Two of the “Dream Act” bills are still on the docket before the Legislature, which would allow the children of immigrants who are here illegally to attend state colleges at in-state rates.

Much has been said about this.

From, “they’ve been in this country not of their own volition so why should they suffer because of that?"

My argument has always been, “true, but it validates the criminal act their parents committed by being here illegally.”

And imagine this scenario: you’re a citizen that lives out of state and wish to attend a state college here. According to the way things now stand, you’d have to pay the out-of-state rate.

A little bit of inequity there?

Two bills aimed at allowing illegal immigrants and the children of illegal immigrants to pay in-state tuition rates at New Jersey’s colleges and universities are headed for a vote in the state Assembly.

The first bill -- co-sponsored by Hudson County Democrats Assemblyman Sean Connors, Assemblywoman Angelica Jimenez and Assemblyman Ruben Ramos – would allow students who are U.S. citizens to pay in-state rates despite their parents’ immigration status.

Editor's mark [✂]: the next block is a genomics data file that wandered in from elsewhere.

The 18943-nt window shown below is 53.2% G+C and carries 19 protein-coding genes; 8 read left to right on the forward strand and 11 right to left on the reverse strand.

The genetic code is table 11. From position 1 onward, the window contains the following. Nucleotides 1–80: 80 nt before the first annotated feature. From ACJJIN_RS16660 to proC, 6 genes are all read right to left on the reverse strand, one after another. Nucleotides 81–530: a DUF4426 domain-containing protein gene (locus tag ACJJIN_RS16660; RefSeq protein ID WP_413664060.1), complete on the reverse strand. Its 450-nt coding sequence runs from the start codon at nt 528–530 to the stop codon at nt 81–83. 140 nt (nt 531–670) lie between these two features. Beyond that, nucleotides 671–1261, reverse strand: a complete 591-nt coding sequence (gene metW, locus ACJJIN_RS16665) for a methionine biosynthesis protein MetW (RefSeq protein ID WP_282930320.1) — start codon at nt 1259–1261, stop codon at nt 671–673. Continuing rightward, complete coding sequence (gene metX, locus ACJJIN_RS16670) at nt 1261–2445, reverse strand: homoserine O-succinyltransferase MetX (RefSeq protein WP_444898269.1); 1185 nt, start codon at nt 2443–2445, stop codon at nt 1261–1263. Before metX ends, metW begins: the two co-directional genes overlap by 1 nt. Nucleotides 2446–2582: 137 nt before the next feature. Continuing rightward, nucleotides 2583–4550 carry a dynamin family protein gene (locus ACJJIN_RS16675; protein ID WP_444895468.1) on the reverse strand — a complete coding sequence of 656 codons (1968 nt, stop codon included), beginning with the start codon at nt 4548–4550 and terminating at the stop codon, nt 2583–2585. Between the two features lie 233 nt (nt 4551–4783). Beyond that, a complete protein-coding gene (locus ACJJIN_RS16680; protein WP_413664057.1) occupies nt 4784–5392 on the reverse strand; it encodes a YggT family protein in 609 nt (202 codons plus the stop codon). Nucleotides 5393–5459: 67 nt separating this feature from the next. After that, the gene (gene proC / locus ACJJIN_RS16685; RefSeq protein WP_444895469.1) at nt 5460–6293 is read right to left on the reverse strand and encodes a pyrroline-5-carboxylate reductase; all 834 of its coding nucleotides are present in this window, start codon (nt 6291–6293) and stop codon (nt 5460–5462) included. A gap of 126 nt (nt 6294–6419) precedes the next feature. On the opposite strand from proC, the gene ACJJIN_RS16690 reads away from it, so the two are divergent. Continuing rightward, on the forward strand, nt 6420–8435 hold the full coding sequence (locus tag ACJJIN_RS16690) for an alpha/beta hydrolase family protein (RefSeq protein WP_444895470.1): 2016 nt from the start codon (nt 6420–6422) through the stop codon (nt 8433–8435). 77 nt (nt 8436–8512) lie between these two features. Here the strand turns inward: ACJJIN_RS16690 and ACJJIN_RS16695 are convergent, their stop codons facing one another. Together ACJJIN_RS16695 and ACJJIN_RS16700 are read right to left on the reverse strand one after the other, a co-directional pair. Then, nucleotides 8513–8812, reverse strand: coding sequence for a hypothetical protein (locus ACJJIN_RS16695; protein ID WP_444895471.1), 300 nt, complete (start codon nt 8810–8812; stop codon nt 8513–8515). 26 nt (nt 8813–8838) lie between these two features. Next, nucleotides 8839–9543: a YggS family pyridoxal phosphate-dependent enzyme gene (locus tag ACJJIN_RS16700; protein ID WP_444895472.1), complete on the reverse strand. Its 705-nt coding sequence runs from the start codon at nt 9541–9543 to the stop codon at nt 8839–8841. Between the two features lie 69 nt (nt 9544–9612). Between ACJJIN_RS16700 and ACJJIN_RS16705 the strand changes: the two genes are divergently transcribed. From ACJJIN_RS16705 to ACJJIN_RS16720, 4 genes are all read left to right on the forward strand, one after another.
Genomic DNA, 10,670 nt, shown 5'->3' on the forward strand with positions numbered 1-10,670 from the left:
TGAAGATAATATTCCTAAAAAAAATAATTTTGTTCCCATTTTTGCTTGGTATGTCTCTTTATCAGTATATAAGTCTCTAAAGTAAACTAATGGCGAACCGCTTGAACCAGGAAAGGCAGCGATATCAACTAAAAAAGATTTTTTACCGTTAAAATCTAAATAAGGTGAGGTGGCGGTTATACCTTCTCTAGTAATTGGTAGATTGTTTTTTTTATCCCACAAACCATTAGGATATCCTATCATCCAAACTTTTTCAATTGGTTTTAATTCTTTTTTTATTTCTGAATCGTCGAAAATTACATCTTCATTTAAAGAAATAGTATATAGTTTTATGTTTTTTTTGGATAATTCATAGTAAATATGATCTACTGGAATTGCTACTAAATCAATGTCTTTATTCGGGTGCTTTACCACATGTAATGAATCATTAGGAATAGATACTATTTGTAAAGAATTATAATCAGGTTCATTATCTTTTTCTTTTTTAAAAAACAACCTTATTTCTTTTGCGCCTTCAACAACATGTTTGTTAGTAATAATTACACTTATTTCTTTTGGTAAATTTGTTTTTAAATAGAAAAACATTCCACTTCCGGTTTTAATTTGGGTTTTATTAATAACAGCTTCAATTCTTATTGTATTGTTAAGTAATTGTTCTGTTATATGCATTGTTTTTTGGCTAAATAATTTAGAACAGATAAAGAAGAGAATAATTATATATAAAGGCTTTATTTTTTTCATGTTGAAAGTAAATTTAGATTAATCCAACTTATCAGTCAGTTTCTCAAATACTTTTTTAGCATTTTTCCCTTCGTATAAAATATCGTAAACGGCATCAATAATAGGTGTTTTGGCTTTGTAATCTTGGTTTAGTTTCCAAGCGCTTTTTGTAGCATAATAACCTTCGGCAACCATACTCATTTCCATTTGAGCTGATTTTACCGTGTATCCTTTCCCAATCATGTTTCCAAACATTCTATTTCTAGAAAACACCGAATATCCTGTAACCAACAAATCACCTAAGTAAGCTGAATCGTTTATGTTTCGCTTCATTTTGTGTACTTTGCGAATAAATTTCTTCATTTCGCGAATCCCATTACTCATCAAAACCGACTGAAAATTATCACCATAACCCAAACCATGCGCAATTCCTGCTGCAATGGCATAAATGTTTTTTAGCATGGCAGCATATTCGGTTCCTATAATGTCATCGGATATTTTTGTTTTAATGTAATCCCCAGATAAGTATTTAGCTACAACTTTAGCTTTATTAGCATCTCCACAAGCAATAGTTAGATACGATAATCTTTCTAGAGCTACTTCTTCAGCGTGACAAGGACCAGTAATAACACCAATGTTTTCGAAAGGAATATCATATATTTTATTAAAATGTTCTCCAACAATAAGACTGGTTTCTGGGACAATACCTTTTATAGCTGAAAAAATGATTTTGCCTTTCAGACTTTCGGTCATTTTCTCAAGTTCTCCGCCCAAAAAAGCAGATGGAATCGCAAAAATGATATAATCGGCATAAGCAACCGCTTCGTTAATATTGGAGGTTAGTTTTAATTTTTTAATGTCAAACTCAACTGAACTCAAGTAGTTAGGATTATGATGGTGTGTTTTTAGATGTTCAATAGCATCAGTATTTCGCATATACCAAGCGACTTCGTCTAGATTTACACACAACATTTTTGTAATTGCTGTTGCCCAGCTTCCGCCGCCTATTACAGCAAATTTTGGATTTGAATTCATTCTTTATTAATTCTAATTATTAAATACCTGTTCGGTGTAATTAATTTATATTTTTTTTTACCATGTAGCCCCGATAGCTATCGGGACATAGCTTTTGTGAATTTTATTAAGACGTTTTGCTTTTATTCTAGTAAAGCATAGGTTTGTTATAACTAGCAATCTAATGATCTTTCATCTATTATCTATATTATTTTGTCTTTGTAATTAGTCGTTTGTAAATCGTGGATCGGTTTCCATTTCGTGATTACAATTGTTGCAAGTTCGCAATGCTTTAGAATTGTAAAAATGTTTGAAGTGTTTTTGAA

The second bill would allow college-bound students to pay in-state rates even if they lack the proper immigration status to qualify.

“For some of these families, the difference between the in-state and out-of-state tuition rate could be the deciding factor in whether or not their son or daughter gets to attend college,” said Ramos (D-Hoboken). “It is incredibly unfair to saddle students, who have done nothing wrong and want to earn a college degree, with higher tuition expenses because of the decisions made by their parents.”

The two bills today cleared the Assembly Budget committee and now move to the full body for a vote.

It's unlikely Gov. Chris Christie would sign the bills if they get to his desk. In 2011, Christie stated his opposition to legislation that would help undocumented immigrants receive cheaper college tuition.

In his speech at the Reagan Library in 2011, the Governor said, in effect that we should not be subsidizing with state money their education. He then added that it's not a heartless position, but a common sense one!

Theoretically, the money has helped pay for the free education they’d already received by going to New Jersey public schools, which they were not denied.

Now some might argue that “common sense” would dictate giving these students an eventual chance to compete in the workplace. However, they’ve still benefited from having taken advantage of the opportunity of living here and receiving a fine New Jersey education at the expense of the taxpaying citizens.